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Court action takes pressure off Democrats to deal with GOP on immigration

Immigration Congress


Democrats no longer have an incentive to give Republicans concessions in the ongoing immigration debate on Capitol Hill.

Money for Donald Trump’s border wall in exchange for a DACA solution? No chance.

Deferred Action for Childhood Arrivals recipients have been spared from deportation — for now — by a federal court order, giving Democrats the space to attack Republican-controlled Washington for failing to broker a DACA solution without getting blamed for inaction if deportations were to begin.

“Should we give a border wall for nothing? No, I don’t think so,” House Minority Leader Nancy Pelosi said. “There’s not a whole lot of reasons to negotiate, to do anything that is not already covered by the court decision.”

Pelosi’s comments on Thursday were in stark contrast to the way Democrats talked about DACA a few months ago, when Democratic Rep. Luis Gutiérrez, D-Ill., said “I'll go down there with bricks and mortar and begin the wall” if it led to a solution for DACA recipients. Just six weeks ago Pelosi gave the longest speech in the history of the House of Representatives, urging Democrats to reject a spending bill because it didn’t contain a permanent solution for DACA recipients.

But that was before a March 5 DACA deadline was rendered largely meaningless by the courts.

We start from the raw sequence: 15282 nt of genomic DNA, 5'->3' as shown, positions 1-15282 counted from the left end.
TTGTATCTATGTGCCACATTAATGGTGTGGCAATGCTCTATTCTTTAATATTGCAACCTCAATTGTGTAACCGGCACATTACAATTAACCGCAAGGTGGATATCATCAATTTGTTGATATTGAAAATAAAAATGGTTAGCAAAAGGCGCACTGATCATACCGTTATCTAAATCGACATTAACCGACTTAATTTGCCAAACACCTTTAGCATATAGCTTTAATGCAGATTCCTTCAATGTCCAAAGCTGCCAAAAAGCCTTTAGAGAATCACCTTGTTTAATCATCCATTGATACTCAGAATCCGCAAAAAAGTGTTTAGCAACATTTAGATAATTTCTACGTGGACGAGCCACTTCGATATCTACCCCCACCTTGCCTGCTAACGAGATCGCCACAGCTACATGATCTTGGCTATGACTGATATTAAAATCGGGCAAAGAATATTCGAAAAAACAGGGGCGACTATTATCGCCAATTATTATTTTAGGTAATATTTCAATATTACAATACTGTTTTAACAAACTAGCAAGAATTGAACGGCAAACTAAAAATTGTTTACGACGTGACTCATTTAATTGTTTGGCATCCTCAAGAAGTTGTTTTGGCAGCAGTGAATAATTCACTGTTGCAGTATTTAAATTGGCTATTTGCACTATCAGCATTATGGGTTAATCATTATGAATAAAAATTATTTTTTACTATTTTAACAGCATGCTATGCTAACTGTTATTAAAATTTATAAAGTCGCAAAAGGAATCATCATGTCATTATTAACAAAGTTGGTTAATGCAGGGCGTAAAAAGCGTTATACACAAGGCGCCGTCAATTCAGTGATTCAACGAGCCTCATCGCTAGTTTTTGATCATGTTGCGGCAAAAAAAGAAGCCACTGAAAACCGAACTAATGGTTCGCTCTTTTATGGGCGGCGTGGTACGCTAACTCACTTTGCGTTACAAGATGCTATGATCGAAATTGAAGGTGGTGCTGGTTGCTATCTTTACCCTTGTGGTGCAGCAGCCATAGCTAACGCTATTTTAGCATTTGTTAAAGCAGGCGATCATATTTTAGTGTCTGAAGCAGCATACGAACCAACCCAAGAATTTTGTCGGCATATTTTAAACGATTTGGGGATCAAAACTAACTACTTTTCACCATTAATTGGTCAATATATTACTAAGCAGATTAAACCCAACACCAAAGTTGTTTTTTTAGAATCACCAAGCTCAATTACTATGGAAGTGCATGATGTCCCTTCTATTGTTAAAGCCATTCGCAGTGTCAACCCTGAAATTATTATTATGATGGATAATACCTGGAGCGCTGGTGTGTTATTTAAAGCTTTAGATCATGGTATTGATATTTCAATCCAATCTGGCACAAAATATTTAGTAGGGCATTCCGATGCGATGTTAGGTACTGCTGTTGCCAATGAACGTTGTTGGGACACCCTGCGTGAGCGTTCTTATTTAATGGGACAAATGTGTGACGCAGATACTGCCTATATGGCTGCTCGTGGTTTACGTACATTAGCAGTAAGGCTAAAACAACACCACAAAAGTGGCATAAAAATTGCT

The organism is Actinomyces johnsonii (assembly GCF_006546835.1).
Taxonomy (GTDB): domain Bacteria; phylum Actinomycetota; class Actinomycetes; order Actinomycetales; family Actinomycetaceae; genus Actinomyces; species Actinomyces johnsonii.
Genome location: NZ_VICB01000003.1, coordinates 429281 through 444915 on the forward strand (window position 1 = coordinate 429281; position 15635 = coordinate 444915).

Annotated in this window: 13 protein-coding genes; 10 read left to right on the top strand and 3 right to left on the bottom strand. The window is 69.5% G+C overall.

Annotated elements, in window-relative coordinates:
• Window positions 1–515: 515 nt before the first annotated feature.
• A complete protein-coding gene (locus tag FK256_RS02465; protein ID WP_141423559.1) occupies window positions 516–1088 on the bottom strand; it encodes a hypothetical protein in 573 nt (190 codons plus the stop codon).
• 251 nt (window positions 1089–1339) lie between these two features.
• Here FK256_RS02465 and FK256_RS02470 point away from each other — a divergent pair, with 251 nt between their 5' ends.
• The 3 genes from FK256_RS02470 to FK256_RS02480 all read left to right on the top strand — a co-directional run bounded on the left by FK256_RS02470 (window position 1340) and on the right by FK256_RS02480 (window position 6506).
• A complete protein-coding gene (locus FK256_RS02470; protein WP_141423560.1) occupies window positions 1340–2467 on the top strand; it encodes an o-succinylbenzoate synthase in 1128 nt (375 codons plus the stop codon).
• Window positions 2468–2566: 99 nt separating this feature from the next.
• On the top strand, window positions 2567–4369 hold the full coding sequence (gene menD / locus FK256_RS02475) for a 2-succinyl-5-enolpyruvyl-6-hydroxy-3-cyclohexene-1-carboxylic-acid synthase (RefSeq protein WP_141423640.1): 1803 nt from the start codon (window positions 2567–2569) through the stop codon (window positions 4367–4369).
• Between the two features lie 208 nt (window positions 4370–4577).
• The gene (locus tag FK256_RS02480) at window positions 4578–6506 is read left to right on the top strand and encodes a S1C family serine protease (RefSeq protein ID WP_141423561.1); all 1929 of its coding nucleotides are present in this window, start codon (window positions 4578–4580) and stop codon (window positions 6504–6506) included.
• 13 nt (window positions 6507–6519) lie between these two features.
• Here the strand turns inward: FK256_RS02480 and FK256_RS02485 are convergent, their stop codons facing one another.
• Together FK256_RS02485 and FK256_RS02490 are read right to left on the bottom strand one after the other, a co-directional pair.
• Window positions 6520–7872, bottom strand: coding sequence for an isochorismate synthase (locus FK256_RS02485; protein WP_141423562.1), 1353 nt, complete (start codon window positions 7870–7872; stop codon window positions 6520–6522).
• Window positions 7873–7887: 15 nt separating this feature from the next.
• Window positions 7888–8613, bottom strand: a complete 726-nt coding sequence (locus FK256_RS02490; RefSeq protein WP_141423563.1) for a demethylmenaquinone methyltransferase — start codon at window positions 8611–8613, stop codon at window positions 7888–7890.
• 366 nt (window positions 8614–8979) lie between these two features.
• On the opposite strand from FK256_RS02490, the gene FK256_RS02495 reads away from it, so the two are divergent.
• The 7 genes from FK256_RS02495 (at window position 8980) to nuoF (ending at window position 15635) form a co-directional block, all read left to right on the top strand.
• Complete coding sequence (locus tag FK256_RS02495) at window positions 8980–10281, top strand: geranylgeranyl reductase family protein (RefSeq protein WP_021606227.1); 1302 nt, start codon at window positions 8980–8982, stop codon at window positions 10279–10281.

“While I’m happy that the DACA folks have a little bit of breathing space... the flipside of that is people have less incentive to risk it to do real negotiations,” said Miami Republican Rep. Mario Diaz-Balart, who has been talking to Democrats, House Leadership and President Donald Trump in recent months to find a DACA solution. “I think this process works on pressure and deadlines and so that hasn’t been helpful in that sense. Again, I’m relieved for the folks, but we need to find a long-term solution and right now I will tell you that momentum is kind of gone, but it’s going to come.”

DACA, created by President Barack Obama, allows certain young immigrants to live and work in the U.S. without the threat of deportation. Trump announced last year that he would not renew the program, but the Supreme Court declined to hear a fast-tracked appeal by the Justice Department that could have ended the program last month, putting its status in limbo.

Miami Republican Rep. Carlos Curbelo has said several times in recent weeks that Congress works best under pressure, and the momentum to strike a deal is lost without a deadline that leads to negative consequences like deporting immigrants or a government shutdown.

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